This is why a partnership between lawyers and businesspeople is a natural fit, though not always a smooth one. It’s not revelatory that law-firm culture evinces a tensions between lawyers and administrators. Such tensions are common in partnership-based organizations and the professional service industry industry, including consulting, accountancy, banking, and academics. Nothing new here. Fortunately, this chasm can be spanned. As with all organizations and industries, the key is leadership.
Professional law firm administrators are growing in numbers and influences because they provide demonstrative value. They bring an array of attributes including advanced business educations, diverse career experiences, prior management responsibilities, and fresh, innovative perspectives unfettered by the way things have always been done. They are skilled in budget management, industry analysis, business development, functional operations, economic trend, market penetration, product release, branding, and a whole host of other business endeavors. But more importantly, savvy professional administrators can surface visions and missions, analyze strength, weaknesses, opportunities, and threats, plot rational strategies, and cross-promote practices. These managers also bring a soft set of collaborative skills necessary to build high performance teams and foster trust.
To build a sustainable business model, law firms must approach their practice and business holistically. The point has come where the former unequivocally requires the latter. Successful organizations are organisms that need a host of supportive, reciprocal organs to survive, strive, and thrive. Law firms are no exception. That means introducing and elevating talented actors who contribute to the business by adding value through metrics other than justifiable timekeeping.
Professional law firm administrators will continue to play a pivotal and compelling role. But the speed and degree at which they are meaningfully integrated depends on the managing partner and management committee to endorse and enforce their role in the firm. The managing partner needs to persuasively articulate the need for strategic growth and validate the critical role of business professionals in addressing that need. Documenting external pressure from clients, competition, and the economy in general—in a fashion that will speak to partners and associates—is key in securing those parties agreement. Even stable and growing firms should not rule out proactive change in the form of sustainable business models shepherded by experienced business professionals.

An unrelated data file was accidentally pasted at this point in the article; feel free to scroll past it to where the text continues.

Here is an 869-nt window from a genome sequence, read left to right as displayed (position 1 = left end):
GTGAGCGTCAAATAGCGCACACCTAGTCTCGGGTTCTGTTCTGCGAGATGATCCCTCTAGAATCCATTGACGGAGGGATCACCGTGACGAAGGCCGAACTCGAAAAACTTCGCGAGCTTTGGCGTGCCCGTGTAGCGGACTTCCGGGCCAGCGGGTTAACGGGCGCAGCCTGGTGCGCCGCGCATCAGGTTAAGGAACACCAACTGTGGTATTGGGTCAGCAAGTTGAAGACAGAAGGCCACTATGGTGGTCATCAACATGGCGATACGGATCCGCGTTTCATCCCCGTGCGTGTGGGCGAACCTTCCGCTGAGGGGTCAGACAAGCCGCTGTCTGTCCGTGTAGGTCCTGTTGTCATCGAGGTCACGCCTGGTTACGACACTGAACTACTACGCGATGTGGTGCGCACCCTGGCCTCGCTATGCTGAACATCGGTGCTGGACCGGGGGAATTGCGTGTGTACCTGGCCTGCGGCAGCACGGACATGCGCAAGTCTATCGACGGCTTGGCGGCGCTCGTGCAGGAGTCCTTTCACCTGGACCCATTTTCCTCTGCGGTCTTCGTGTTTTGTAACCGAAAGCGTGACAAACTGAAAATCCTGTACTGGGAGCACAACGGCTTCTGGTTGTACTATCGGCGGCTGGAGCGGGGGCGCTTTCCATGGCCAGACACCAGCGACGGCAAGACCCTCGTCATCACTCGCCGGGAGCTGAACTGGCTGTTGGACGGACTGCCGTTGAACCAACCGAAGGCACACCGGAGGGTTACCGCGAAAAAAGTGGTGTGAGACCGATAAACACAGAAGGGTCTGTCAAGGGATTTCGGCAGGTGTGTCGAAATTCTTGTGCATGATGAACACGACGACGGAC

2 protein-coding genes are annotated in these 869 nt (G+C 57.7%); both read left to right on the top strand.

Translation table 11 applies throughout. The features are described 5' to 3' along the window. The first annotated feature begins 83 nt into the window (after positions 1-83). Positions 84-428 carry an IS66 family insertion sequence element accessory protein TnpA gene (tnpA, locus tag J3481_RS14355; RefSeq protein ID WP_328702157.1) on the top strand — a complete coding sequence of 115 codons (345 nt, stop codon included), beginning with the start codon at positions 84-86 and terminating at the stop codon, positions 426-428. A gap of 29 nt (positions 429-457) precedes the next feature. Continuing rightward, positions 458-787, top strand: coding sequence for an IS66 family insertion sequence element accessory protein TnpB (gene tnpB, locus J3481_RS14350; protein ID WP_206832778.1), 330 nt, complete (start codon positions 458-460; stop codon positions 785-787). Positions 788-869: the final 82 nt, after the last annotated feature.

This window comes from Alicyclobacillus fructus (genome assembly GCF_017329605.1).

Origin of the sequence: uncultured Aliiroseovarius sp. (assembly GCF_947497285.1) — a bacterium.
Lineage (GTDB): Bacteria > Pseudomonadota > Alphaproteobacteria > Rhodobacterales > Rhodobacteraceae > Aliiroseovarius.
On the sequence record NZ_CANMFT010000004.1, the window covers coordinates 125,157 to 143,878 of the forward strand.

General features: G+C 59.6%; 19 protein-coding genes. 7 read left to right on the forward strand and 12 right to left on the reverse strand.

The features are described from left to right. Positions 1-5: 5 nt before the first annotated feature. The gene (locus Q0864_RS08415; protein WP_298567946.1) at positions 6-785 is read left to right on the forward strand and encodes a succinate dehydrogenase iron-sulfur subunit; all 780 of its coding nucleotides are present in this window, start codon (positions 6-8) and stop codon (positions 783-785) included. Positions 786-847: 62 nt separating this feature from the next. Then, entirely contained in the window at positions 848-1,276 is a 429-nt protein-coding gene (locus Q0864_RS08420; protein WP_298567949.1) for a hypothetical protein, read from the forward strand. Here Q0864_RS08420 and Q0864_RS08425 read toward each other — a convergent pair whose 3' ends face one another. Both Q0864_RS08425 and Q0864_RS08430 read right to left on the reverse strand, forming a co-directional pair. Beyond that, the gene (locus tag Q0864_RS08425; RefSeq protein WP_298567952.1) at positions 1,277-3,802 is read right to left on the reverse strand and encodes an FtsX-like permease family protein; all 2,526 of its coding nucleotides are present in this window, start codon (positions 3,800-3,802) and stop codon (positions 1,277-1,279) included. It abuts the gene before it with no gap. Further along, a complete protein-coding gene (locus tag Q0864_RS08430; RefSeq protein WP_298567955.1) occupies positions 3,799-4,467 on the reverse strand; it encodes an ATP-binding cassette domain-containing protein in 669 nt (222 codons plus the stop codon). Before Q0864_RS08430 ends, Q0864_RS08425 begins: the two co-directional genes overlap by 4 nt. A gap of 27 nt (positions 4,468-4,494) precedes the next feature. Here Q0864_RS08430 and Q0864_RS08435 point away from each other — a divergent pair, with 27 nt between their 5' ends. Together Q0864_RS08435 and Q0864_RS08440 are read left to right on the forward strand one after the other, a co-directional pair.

The legal industry’s future is deeply dependent upon the trust built between balancing the practice of law with the business of the firm. The former serves to advance client needs and defends the law of the land, whereas the latter navigates the firm to a vibrant financial footing and exciting opportunities. A robust, symbiotic relationship between equals is the key to productively deploying resources, creating cooperative and rewarding cultures, and introducing fresh and innovative ways of approaching practice relationships. The recruitment, retention, and promotion of highly qualified professionals is a primary source of value-add, and with the implications of the last decade still fresh, law-firm leadership should act forcefully to fulfill this underutilized potential.
James Bailey is Professor and Hochberg Fellow of Leadership Development at the School of Business, George Washington University.